I know people seem to want fully interactive experiences in VR, like “proper” games, but there’s something to be said for more passive moments. Horizon Call of the Mountain is PlayStation VR2’s headline game, built especially for the new headset and controllers. It offers a full experience – it’s more streamlined than the core Horizon games, but it’s one of those “proper” games. But, and maybe I’ll be in the minority here, I prefer it when it’s just letting me take in the spectacle and not making me do too much. My arms can’t take much more climbing!
Call of the Mountain opens with one of the most incredible set-pieces I’ve ever seen. But in VR you’re doing more than seeing it, at least in how it’d work in a traditional on-TV video game. You’re there. In this instance, on a rowboat, helpless as you come under attack from the machines. These mechanical monsters are all around you, over you, coming for you. You’re only along for the ride at this point, but I’d have sat through an entire game like this. It is incredible.
After this breathtaking moment (well, I at least found myself holding my breath at points) the game begins and puts you in full direct control of Ryas. What follows is a fairly linear journey through a beautiful land (that you can explore freely within its boundaries), with plenty of bow and arrow shooting, a lot of climbing, and arena-style battles against machines. Some of these elements work better than others. Did I mention that there is a lot of climbing?
Climbing is the weakest core gameplay beat, which is a bit disappointing given that the whole game is based on a mountain – a mountain that must be climbed and has multiple structures on it to climb. It’s functional, you moving your controllers as hands to pull yourself up and across multiple marked paths, but I couldn’t get my brain to connect with it. These sequences feel like you are moving the mountain itself rather than Ryas and the result is a sense that the mountain is floating weightlessly in the world rather than being a hulking great landmass. You can’t see your own body, either, so it’s easy to disconnect from the whole thing rather than look down and have your stomach turn at the expanse of nothingness beneath you.
Exploration is handled either by classic FPS controls or a more motion-sickness-friendly teleportation system, and it’s pretty neat (and while I’m here, the game plays well either sat down or stood up, which is nice). There are plenty of items in the world to interact with (I was fond of bashing a tambourine early on in the game) and hidden objects to find. There’s something irresistible about a table full of crockery that you can smash up or fling like frisbees into the distance, and this kind of world interaction crops up all over the 7-ish hour experience – although I do wonder how long I spent throwing snowballs and doing other trivial activities that padded that out a little.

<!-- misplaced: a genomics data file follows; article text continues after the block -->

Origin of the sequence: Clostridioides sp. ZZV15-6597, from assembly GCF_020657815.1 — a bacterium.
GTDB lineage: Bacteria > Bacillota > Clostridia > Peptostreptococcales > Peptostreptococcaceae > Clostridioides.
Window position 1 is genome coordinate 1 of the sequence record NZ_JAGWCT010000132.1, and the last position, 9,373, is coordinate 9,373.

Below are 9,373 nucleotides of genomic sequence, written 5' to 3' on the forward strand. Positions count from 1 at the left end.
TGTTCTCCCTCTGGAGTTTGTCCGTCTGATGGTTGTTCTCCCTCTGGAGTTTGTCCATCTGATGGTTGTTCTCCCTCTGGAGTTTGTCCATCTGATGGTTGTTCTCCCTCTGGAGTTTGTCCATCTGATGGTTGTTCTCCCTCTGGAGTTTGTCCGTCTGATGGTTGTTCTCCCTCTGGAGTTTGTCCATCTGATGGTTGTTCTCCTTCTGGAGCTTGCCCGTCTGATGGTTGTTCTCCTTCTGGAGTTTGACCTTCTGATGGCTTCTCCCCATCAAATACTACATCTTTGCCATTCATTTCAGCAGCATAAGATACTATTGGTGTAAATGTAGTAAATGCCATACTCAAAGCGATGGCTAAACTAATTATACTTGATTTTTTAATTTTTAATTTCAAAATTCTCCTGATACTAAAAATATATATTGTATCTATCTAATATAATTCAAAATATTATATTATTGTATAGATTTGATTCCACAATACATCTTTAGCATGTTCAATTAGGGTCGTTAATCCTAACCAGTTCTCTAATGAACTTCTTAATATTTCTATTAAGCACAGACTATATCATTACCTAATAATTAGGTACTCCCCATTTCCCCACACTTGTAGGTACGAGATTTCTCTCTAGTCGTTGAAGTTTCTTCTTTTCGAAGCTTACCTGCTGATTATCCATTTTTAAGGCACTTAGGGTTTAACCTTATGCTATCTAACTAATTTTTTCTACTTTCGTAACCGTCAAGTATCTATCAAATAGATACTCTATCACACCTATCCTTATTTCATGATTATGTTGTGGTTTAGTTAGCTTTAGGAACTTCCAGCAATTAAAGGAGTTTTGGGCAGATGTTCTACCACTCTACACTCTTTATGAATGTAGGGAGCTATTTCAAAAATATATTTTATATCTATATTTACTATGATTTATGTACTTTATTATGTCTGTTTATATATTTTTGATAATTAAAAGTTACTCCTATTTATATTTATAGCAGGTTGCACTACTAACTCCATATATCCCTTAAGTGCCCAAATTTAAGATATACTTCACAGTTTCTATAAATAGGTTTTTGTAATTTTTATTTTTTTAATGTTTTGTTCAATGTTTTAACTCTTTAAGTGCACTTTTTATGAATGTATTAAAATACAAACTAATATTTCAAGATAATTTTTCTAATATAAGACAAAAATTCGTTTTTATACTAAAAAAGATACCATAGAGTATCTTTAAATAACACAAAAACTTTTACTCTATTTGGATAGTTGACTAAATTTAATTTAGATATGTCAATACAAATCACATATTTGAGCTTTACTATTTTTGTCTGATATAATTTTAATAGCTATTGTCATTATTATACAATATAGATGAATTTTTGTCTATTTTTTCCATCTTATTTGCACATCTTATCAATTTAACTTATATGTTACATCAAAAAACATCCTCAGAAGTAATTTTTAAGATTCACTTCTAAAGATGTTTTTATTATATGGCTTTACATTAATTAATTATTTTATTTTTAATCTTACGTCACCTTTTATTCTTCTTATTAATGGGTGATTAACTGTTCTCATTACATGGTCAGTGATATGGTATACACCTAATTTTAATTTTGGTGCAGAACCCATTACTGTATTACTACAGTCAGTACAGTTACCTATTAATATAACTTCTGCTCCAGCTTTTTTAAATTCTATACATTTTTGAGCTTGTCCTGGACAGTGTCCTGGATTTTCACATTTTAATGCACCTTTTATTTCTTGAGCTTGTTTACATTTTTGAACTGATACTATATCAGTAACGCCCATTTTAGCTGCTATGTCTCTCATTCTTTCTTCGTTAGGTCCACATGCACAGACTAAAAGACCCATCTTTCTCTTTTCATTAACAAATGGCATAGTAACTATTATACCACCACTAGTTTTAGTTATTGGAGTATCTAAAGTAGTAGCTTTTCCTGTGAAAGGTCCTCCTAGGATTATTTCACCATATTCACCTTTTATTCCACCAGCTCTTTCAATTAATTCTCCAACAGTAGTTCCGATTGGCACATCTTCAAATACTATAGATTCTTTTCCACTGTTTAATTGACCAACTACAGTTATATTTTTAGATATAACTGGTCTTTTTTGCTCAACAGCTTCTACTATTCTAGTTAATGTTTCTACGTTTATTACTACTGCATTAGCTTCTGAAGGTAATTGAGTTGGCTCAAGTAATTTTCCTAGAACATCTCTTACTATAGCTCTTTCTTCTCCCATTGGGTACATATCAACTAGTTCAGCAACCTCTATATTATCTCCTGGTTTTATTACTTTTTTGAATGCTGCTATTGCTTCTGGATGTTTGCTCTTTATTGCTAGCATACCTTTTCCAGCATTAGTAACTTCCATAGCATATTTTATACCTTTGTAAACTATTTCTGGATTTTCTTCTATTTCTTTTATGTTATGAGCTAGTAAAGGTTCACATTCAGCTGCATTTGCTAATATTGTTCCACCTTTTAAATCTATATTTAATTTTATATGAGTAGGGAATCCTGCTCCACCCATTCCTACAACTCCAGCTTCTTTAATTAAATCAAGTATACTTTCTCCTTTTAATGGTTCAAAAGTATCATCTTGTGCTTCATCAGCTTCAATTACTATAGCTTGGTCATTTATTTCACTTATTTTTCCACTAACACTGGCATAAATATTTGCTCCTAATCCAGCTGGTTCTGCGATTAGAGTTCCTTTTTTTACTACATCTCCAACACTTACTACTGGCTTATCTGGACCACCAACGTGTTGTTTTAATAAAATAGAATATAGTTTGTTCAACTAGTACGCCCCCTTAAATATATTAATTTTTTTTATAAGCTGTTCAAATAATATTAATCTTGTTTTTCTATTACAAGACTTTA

Oh, and did I mention how astonishingly gorgeous this game is? Aside from the bow and arrow (which I’ll get to in a moment), the world itself and how you feel like you can truly see all of it, is the star of the show. To be rather archaic, Horizon Call of the Mountain is proper demo disc material – and there’s a neat unlockable mode that serves this purpose very well. Plenty of options are available to tweak your comfort in VR, too, so if you struggle a bit with movement you can add a vignette around the screen, that kind of thing.
The bow and arrow, then, the game’s weapon, is superb in VR. It feels so natural I’m not sure the tutorial to explain it was even needed, and aiming inside the world is spot-on. Whether or not there’s a heavy dose of target-lock going on behind the scenes or not, snapping off a shot to hit your target right in the sweet spot never gets old. You’ll gain access to multiple other tools on your journey, but it’s this core weapon that stands out.
Combat is largely restricted to arena battles against one large or multiple smaller machines, where not only is the area restricted but your movement is also limited to strafing and dashing. I think this was a sensible choice for the average VR user – especially anyone completely new to it – but at points throughout the adventure you can take on machines with completely free movement, which works pretty well and may leave some more hardcore users wishing there was more like it.
If there’s a real weakness to Horizon Call of the Mountain it’s the frequent talks with NPCs. While these look brilliant, the characters seemingly looking right at you in the eyes (presumably down to the VR2 headset’s eye tracking tech), I found them pretty dull. I have played both Horizon games to date, but I didn’t adore them like some people do, so all the lore fell on deaf ears. I get that these characters don’t like Ryas, at all, but that’s pretty much all I took on board from all the conversations. If you’re completely new to Horizon it might be akin to jumping into the middle of an Adrian Tchaikovsky novel – a bit hard to understand.
I’m sure you’ve glanced at the review score below and made a judgement on Horizon Call of the Mountain, but despite that score I still think all PSVR2 owners should pick this up. It’s undoubtedly the most spectacular VR game I’ve ever played, it’s got plenty of cool gameplay moments that show off the controllers, and it’s a full-on game to play through, but it’s also a bit tedious at times, and boring at others.